Bawer, like the much maligned Geert Wilders, who distinguishes between the private individual and an ideological machine, is right. It is not a question of individual Muslims, who may be decent people and law-abiding citizens, but of the faith they profess or nominally acknowledge, a faith whose “codes,” teachings and dogmas are conquest-oriented and which is materially sustained by its adherents, whether they know it or not. A militant and supremacist theology is thus reinforced by its communicants, no matter how innocent of malice they may be. Such is the Dar al-Islam, a theo-imperialist establishment which is sustained by its “moderates” no less than by its “radicals.” As Mercer points out, “The fact that there are moderate Muslims doesn’t mean there is a moderate Islam”

Those who contend, like Clifford Smith, Director of the Middle East Forum Washington Project, that a more discerning vetting process, a “holistic approach regarding applicants’ ideology,” can resolve the problem of distinguishing between “bona fide Muslim migrants” and those “placing violent ideologies over American law,” reveal a profound misunderstanding of the ancestral resilience of Islam. This approach merely fudges the issue and does not account for home-grown jihadists, as well as being vulnerable to the Islamic principal of taqqiyah, officially approved lying. Canonical Islam would still remain intact and continue to pose a threat to a pluralistic democracy with which it is incompatible. As former Israeli Consul General to the U.S. Yoram Ettinger writes, acts of terror are “not an aberration, but an integral episode of… 14 centuries of Quran-sanctioned terrorism against the abode of the ‘infidel’.” Jihad is “a fundamental pillar of Islam… which commands Muslims to emulate previous struggles against the enemies of Islam, within the context of an eternal battle.”

As for those proponents of the “new normal” who frivolously claim, for example, that more people are killed, say, by lightning than by jihad, the rebuttal is obvious. Simon points out that TheReligionofPeace website documents “34 jihadist attacks in 13 countries over just six days this past week (Oct. 21-27), resulting in 444 killed and 114 injured. That doesn't include the horrific suicide bombing in Somalia on October 28 that took over two dozen lives -- including three children and a beheaded woman.” On the other hand, how many were killed by lightning in the last six days?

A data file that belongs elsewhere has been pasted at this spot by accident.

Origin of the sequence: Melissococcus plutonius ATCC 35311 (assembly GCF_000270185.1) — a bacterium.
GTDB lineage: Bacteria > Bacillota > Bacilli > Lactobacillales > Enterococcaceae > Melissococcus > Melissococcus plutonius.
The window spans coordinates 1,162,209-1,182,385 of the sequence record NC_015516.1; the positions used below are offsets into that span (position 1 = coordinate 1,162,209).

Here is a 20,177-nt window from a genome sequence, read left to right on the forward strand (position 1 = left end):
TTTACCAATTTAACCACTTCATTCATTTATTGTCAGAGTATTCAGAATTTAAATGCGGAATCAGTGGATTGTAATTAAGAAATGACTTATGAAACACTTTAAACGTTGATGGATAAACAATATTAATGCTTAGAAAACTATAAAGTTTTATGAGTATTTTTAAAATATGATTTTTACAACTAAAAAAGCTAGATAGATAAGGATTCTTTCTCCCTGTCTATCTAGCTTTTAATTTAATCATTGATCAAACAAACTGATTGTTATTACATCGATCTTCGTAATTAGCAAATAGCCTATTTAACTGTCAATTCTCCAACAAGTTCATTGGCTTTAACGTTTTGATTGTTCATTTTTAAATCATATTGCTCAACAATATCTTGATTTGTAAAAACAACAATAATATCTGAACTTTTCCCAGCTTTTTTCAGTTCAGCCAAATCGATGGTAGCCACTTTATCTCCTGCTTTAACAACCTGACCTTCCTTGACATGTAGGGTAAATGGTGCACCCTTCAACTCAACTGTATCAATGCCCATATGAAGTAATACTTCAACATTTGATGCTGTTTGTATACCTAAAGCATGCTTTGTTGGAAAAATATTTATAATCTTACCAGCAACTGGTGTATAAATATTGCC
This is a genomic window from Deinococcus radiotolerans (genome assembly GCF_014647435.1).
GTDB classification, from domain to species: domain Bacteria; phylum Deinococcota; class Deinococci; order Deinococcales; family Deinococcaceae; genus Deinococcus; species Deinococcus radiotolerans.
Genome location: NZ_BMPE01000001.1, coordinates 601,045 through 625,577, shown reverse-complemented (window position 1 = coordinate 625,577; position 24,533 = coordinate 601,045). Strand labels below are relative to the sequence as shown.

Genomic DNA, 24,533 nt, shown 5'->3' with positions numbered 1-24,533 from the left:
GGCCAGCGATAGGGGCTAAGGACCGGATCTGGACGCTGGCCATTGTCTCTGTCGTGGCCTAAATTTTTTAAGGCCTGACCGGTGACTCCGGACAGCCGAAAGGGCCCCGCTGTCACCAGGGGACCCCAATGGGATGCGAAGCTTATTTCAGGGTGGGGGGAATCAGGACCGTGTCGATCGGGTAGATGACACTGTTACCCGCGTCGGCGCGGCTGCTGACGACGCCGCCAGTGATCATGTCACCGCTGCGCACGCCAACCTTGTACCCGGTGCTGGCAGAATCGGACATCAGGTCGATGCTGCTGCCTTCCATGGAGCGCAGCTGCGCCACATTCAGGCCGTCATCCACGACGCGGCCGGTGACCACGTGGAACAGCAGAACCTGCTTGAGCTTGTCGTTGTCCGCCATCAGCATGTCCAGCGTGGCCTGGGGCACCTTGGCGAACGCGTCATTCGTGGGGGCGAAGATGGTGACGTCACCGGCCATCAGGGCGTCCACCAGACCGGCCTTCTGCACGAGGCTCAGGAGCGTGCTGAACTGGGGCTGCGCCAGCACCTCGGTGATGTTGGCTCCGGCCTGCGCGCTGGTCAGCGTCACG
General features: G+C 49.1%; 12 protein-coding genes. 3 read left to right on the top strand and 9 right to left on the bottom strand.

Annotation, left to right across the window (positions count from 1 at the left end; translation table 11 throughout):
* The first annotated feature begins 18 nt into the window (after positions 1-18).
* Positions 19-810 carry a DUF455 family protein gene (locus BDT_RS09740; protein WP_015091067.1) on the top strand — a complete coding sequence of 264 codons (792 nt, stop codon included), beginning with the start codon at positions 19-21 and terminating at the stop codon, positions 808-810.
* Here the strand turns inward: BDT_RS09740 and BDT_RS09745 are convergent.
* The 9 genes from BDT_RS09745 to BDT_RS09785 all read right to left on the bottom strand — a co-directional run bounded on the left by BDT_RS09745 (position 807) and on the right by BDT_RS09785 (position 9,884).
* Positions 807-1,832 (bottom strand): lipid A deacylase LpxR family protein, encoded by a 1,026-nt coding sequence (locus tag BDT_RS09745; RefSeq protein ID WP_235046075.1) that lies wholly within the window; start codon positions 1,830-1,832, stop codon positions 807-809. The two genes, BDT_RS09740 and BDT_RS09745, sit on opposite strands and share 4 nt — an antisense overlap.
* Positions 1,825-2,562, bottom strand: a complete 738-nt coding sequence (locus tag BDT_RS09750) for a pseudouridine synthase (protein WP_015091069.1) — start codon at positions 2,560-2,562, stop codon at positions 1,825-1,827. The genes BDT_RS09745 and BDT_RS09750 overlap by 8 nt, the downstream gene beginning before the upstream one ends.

Let’s be realistic. The “New Normal” is indeed here to stay -- the invasion has become too expansive to be reversed -- but its ravages and incidence can be reduced if we repudiate the cultural sedatives of the day and proceed, as Ettinger urges, to “pre-empt, rather than react,” that is, to act decisively on several related fronts: a recognition that reform cannot succeed, a strict moratorium on immigration, a relentless surveillance of terror-fostering mosques, and a refusal to succumb to the Kumbaya rhetoric of the politically correct.

Again, to be realistic, a sea-change of this nature is highly unlikely -- since we appear to be as unamenable to reform as is Islam. Nevertheless, unless we come to our senses, realize that we are in the midst of a 1400-year civilizational war, and take appropriate measures, the sequel is a foregone conclusion. As the Gullah song goes, “Someone’s laughing, Lord, kumbaya” -- but it won’t be us. 

Source: americanthinker.com/articles/2017/11/is_islamic_reform_possible.html

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TOTAL COMMENTS:-   42


  • Sultan Shahin sab said, "if there is a possibility that it (kafir) does not mean un-believer...."
    Naseer sab takes that to mean, "What is the approach that Shahin sb is talking about except understanding of the correct meaning of kafir and showing that it does not mean disbeliever?"
    And he calls me a "devious troll"!!!

    By Ghulam Mohiyuddin - 11/20/2017 11:03:35 AM